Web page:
John le Carre has been writing spy novels for five decades. Although his oeuvre covers a range of issues in international politics that have made headlines over the years, he is best known for his stories that are set in the Cold War era, centered on the ruthlessness of Russian spies and the British intelligence services replying in kind.
With Russia making headlines again for allegations that the KGB, sorry SVR RF, influenced, and continues to influence voter decisions and public opinion in the U.S. (Brexit hasn't been blamed on the Russians yet), John le Carre's novels continue to be relevant to current issues.
While le Carre's latest forays into the world of espionage in the Middle East, radicalism and the defense weaponry industry are quite entertaining, the reader finds himself going back to le Carre's earliest works to make sense of the intelligence maneuvers of various states today.
Le Carre's trademark has always been his description of pen-pushers, backbiting and double-dealing that happens in intelligence services rather than car chases and other displays of physical prowess. Readers know that he is well placed to write about such things because he himself was a member of both MI5 and MI6, for less than a decade.
His first major success as a novelist came in 1963 with the made-for-film novel titled, "The Spy Who Came in From the Cold," which came to the silver screen a few years later starring Richard Burton. Le Carre's most iconic and well-known character, however, remains as Smiley, the central character in the 1974 novel, "Tinker, Tailor, Soldier, Spy" and the 1979 novel "Smiley's People," both made into movies with Alec Guinness and later broadcast on Turkish State Television in the grand old days of subtitled foreign TV dramas; hence, my personal fascination with him.
John le Carre's "The Pigeon Tunnel, Stories from My Life," stays true to its title, running through some interesting anecdotes that add to the depth of the characters and plots that we love from his works. Rather than giving a chronological account of his life, the bulk of these stories are centered around le Carre's time as "second secretary" in Bonn where he tried to convince Eastern Germans to defect, providing a fascinating account of a Germany that was trying to rebuild itself after the war.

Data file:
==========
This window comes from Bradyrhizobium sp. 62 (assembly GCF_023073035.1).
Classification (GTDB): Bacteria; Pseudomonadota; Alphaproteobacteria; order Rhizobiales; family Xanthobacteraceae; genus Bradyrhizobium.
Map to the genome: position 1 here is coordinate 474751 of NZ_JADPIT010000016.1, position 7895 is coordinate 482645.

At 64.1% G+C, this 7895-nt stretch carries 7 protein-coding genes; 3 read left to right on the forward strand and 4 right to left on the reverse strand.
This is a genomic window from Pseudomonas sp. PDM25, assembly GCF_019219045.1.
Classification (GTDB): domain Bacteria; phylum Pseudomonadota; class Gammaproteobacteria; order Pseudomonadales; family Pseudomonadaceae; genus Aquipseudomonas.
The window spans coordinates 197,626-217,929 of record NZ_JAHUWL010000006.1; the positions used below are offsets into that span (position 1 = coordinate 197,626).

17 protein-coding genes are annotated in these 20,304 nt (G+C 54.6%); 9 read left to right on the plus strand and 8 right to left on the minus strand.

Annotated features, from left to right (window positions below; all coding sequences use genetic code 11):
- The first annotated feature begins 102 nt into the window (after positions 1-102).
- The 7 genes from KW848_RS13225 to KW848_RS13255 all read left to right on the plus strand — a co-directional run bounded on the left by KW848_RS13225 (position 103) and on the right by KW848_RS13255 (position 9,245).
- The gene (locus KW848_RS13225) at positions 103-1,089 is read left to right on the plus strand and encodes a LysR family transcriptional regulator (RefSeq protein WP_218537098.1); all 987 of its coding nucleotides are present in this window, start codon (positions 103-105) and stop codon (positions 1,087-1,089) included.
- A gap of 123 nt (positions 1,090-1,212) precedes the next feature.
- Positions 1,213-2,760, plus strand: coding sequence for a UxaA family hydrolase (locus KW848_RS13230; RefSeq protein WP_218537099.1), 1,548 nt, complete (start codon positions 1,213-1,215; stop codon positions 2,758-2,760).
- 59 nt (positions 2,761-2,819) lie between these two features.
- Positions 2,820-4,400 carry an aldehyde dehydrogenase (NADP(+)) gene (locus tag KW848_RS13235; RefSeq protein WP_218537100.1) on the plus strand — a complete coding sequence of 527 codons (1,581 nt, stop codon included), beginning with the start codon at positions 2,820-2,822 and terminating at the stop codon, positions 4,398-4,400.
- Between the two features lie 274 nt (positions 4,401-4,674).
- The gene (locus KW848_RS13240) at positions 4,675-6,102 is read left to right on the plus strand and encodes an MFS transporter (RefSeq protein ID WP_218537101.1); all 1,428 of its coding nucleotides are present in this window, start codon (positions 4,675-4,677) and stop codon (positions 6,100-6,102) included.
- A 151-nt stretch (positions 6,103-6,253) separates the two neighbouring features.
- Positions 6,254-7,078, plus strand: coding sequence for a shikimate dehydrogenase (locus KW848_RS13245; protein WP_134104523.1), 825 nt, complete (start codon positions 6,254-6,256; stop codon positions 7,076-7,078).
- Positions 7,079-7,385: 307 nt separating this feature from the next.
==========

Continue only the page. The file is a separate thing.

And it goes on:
While the Turkish public is well aware of what this meant for the Gastarbeiter that we provided for the country rebuilding itself, le Carre reveals how the state apparatus itself, including national intelligence services, had to be rebuilt. It is a cautionary tale about how, when countries instigate massive purges to cleanse public institutions of damaging ideology, the process can never be complete and, often, some of the more virulent proponents of the ideology that the state has rejected will indeed have to remain in place simply because there is not another man well equipped enough to replace him.
Le Carre cites one such Nazi politician who served under Adolf Hitler, Hans Globke, who stayed in place in his role in the intelligence services. Le Carre shares his frustration with the reader regarding his frustrations as the "powers" had to keep him in power, even paying his pension when he retired.
As explanation for such "state necessities," the frustrated le Carre quotes Konrad Adenauer as saying, "You don't throw away dirty water for as long as you haven't got any clean."
Seeing such men evade justice has surely influenced le Carre's writing, and is probably one of the reasons why he left the service before reaching retirement age himself.
The first chapter of "The Pigeon Tunnel," titled, "Don't be beastly to your Secret Service," chronicles a series of encounters he had with members of the intelligence services after his books became popular.